Somewhat away from the grid is UBC’s bus loop terminal. My first experience at UBC was stepping off the 99-B express bus to a terminal with a few bays for buses, surrounded by parking, and landscaped lawns that are far prettier from a moving vehicle than on foot. According to a presentation about the proposed subway under Broadway, UBC’s mode split among non-Vancouver residents is 71-27 in favor of cars. (Central Broadway’s is 77-21, which surprised me since it looks not particularly dense but not really auto-oriented the way UBC is). For Downtown, the comparable figure is 49-49.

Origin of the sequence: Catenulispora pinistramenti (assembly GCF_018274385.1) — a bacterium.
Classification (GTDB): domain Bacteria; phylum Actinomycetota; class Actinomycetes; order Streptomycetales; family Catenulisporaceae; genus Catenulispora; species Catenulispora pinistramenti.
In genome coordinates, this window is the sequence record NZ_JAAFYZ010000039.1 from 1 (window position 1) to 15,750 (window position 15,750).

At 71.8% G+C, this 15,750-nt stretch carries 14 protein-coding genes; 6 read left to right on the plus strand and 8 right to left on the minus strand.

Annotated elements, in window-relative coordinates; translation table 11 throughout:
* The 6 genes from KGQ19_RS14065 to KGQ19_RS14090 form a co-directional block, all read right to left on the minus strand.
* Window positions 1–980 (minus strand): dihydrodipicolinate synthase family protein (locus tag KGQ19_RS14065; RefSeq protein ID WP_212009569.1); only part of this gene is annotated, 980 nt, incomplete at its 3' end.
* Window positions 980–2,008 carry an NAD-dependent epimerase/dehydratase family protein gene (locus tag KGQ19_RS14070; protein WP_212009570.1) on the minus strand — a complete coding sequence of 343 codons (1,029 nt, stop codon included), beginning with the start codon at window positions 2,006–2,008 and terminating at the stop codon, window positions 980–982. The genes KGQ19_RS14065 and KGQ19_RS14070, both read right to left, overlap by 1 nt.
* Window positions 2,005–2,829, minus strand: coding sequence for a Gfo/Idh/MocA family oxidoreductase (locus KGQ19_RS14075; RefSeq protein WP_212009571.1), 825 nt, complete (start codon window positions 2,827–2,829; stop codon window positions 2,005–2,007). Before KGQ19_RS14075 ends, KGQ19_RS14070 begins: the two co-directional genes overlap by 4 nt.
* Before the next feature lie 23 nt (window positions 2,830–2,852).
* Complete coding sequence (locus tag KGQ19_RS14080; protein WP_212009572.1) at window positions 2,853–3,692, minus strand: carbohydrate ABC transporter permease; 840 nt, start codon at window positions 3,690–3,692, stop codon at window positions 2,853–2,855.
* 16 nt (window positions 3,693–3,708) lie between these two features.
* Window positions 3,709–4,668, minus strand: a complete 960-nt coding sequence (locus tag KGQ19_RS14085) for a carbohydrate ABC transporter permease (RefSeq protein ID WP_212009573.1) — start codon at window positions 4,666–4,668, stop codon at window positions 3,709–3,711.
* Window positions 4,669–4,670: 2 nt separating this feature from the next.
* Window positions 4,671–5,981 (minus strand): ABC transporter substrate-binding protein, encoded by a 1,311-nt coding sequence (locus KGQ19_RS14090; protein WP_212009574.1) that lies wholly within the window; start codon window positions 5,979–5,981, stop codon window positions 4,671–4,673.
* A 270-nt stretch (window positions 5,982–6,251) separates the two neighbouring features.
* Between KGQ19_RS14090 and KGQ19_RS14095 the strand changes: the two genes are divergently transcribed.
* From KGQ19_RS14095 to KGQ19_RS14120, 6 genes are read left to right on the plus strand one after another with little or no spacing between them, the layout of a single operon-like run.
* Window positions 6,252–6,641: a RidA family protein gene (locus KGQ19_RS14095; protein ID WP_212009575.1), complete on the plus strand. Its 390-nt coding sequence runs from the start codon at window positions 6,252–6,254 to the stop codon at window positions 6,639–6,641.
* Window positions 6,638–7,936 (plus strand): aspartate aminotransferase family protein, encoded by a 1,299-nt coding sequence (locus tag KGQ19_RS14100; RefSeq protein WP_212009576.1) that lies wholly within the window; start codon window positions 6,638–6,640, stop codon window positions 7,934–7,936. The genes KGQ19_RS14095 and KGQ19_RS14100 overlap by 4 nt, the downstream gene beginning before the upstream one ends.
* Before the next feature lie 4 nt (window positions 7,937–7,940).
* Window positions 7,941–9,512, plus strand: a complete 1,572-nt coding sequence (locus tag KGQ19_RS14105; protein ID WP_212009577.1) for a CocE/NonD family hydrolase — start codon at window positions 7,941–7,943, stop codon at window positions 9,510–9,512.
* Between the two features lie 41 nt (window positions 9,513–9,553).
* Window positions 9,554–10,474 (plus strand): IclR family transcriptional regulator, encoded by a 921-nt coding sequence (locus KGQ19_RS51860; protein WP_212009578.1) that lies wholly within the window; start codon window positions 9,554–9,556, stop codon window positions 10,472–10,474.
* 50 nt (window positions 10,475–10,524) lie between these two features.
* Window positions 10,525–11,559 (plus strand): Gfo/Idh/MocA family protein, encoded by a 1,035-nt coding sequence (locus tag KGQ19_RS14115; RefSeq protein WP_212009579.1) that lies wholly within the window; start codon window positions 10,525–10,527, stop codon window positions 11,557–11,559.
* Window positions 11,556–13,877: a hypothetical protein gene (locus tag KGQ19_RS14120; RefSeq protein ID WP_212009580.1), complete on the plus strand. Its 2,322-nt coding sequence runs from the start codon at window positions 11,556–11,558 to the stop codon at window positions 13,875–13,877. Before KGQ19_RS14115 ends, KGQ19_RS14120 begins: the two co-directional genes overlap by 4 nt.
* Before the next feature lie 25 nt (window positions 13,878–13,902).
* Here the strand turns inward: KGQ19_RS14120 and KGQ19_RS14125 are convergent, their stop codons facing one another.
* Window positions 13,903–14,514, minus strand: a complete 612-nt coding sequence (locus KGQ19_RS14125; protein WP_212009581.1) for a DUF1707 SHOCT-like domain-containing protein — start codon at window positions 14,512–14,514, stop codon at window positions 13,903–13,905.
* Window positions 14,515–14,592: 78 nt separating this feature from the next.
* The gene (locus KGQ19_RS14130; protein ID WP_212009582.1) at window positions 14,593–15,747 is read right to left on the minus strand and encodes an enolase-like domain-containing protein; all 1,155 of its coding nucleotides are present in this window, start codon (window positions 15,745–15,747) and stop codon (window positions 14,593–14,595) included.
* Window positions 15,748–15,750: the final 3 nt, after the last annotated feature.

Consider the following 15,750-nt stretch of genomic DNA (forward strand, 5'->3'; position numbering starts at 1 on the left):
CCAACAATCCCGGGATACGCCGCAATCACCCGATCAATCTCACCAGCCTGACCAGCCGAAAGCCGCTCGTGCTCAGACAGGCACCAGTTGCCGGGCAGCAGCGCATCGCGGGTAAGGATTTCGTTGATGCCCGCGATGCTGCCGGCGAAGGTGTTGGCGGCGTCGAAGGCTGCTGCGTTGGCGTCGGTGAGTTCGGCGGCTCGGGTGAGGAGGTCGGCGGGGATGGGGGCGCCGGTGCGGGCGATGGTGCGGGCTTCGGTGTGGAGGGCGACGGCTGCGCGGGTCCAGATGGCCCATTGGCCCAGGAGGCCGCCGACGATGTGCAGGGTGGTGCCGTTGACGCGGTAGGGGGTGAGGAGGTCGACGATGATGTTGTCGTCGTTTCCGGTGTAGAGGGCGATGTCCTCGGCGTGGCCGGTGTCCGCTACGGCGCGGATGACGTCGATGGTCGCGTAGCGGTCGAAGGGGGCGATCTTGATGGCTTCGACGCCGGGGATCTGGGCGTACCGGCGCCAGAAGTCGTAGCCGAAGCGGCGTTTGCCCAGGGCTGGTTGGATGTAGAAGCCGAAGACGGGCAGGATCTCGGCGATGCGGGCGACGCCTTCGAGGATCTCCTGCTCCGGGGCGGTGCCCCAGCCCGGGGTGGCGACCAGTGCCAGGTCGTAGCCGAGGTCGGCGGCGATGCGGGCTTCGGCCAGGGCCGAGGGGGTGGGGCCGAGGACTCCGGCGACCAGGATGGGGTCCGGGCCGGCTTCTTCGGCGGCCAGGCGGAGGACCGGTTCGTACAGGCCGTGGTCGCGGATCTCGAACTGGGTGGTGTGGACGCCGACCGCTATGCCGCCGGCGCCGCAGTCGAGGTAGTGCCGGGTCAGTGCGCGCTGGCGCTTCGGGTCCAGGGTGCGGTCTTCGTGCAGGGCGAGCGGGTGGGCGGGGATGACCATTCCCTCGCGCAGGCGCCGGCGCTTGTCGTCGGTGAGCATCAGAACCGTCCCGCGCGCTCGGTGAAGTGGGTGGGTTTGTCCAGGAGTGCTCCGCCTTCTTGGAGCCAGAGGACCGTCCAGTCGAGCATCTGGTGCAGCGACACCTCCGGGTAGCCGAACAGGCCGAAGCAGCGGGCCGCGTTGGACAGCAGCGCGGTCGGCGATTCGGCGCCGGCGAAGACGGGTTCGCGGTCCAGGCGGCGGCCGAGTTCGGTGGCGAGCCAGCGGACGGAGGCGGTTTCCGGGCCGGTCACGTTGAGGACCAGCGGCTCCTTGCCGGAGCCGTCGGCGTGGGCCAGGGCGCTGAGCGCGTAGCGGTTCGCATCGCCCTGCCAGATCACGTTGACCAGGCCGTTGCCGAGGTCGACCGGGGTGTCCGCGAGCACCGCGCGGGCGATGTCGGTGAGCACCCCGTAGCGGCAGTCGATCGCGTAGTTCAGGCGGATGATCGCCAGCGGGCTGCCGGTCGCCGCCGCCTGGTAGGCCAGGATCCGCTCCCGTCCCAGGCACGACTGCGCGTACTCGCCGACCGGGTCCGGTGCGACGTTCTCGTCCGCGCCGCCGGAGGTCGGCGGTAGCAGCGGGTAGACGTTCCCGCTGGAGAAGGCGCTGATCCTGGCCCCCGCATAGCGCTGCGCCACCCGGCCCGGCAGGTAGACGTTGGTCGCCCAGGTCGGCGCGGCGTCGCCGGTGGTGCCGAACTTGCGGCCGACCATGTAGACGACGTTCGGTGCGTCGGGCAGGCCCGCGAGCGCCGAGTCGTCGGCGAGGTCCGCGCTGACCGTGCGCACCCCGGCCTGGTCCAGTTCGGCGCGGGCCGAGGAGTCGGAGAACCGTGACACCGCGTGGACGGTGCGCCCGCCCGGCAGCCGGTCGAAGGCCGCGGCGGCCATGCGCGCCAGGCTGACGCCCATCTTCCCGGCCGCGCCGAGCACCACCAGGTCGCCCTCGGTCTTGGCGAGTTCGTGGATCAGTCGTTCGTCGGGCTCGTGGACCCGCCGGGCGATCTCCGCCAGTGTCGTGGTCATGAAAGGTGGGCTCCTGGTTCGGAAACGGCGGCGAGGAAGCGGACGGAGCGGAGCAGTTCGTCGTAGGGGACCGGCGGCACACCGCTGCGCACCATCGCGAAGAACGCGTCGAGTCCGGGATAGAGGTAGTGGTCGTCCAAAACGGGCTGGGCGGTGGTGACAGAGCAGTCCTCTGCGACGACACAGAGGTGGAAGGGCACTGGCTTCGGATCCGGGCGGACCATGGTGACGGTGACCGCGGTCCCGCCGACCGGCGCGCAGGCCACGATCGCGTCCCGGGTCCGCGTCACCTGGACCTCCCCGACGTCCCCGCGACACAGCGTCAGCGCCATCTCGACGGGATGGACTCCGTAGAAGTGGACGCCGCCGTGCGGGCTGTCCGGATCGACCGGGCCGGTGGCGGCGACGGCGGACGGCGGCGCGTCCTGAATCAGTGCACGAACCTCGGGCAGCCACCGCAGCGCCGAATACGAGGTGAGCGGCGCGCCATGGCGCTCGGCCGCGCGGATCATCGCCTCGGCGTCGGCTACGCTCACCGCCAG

Despite all this, Vancouver is by North American standards a reasonably successful transit city. Its transit usage is okay, and unlike in most North American cities, it is growing, if not as fast as I’d like. Translink believes that a Broadway subway would get 146,000 daily riders, up from 60,000 on the 99-B plus about 50,000 on local buses today; intuitively this feels low to me, though achieving high enough transit mode share to UBC and Central Broadway would probably require more fundamental changes to their urban design than is politically acceptable. For one, local activists would have to stop referring to the few mid-rises amidst the two-story retail at Broadway and Cambie as high-rise or high-intensity development. It’s nothing upzoning won’t fix, but upzoning this intense is unlikely. It’s really too bad, because walking on Broadway I feel insufficient height is the only problem on the street.